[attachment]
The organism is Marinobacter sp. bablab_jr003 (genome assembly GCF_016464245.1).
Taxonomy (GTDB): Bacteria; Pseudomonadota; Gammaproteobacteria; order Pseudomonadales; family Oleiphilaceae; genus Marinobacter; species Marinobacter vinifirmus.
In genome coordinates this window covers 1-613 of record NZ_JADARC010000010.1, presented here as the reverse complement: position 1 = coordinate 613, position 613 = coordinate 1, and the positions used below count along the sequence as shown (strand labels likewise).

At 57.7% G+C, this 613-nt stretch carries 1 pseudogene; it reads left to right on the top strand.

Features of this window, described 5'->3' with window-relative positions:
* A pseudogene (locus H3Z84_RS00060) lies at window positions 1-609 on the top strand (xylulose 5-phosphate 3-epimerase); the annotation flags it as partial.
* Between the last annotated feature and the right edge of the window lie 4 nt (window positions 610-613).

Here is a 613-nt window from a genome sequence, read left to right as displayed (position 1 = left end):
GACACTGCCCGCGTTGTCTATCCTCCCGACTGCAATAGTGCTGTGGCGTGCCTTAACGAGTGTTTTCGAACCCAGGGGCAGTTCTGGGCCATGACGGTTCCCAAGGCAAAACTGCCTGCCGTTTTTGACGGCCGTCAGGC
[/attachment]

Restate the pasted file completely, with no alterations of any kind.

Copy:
The organism is Marinobacter sp. bablab_jr003 (genome assembly GCF_016464245.1).
Taxonomy (GTDB): Bacteria; Pseudomonadota; Gammaproteobacteria; order Pseudomonadales; family Oleiphilaceae; genus Marinobacter; species Marinobacter vinifirmus.
In genome coordinates this window covers 1-613 of record NZ_JADARC010000010.1, presented here as the reverse complement: position 1 = coordinate 613, position 613 = coordinate 1, and the positions used below count along the sequence as shown (strand labels likewise).

At 57.7% G+C, this 613-nt stretch carries 1 pseudogene; it reads left to right on the top strand.

Features of this window, described 5'->3' with window-relative positions:
* A pseudogene (locus H3Z84_RS00060) lies at window positions 1-609 on the top strand (xylulose 5-phosphate 3-epimerase); the annotation flags it as partial.
* Between the last annotated feature and the right edge of the window lie 4 nt (window positions 610-613).

Here is a 613-nt window from a genome sequence, read left to right as displayed (position 1 = left end):
GACACTGCCCGCGTTGTCTATCCTCCCGACTGCAATAGTGCTGTGGCGTGCCTTAACGAGTGTTTTCGAACCCAGGGGCAGTTCTGGGCCATGACGGTTCCCAAGGCAAAACTGCCTGCCGTTTTTGACGGCCGTCAGGC